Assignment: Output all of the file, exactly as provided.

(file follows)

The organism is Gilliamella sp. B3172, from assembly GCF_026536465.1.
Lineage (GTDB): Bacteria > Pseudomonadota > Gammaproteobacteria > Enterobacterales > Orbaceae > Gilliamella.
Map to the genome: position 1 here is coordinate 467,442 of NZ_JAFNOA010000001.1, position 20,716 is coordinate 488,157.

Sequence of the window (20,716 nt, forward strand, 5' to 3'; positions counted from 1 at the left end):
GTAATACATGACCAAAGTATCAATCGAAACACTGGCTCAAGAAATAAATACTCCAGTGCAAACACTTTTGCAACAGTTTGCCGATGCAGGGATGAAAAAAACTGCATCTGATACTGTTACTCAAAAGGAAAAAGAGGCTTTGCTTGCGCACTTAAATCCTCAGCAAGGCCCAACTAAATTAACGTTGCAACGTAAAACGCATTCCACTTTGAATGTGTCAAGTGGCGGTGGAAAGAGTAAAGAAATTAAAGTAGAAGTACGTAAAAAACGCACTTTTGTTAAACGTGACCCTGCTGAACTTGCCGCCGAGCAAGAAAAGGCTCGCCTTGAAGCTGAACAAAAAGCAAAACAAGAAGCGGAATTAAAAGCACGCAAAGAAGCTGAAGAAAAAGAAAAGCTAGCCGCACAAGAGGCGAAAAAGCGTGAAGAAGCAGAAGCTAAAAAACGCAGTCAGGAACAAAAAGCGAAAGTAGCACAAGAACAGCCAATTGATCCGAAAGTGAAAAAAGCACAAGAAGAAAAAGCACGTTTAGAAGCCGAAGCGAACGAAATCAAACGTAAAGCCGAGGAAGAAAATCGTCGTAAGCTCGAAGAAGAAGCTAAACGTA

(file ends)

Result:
The organism is Gilliamella sp. B3172, from assembly GCF_026536465.1.
Lineage (GTDB): Bacteria > Pseudomonadota > Gammaproteobacteria > Enterobacterales > Orbaceae > Gilliamella.
Map to the genome: position 1 here is coordinate 467,442 of NZ_JAFNOA010000001.1, position 20,716 is coordinate 488,157.

Sequence of the window (20,716 nt, forward strand, 5' to 3'; positions counted from 1 at the left end):
GTAATACATGACCAAAGTATCAATCGAAACACTGGCTCAAGAAATAAATACTCCAGTGCAAACACTTTTGCAACAGTTTGCCGATGCAGGGATGAAAAAAACTGCATCTGATACTGTTACTCAAAAGGAAAAAGAGGCTTTGCTTGCGCACTTAAATCCTCAGCAAGGCCCAACTAAATTAACGTTGCAACGTAAAACGCATTCCACTTTGAATGTGTCAAGTGGCGGTGGAAAGAGTAAAGAAATTAAAGTAGAAGTACGTAAAAAACGCACTTTTGTTAAACGTGACCCTGCTGAACTTGCCGCCGAGCAAGAAAAGGCTCGCCTTGAAGCTGAACAAAAAGCAAAACAAGAAGCGGAATTAAAAGCACGCAAAGAAGCTGAAGAAAAAGAAAAGCTAGCCGCACAAGAGGCGAAAAAGCGTGAAGAAGCAGAAGCTAAAAAACGCAGTCAGGAACAAAAAGCGAAAGTAGCACAAGAACAGCCAATTGATCCGAAAGTGAAAAAAGCACAAGAAGAAAAAGCACGTTTAGAAGCCGAAGCGAACGAAATCAAACGTAAAGCCGAGGAAGAAAATCGTCGTAAGCTCGAAGAAGAAGCTAAACGTA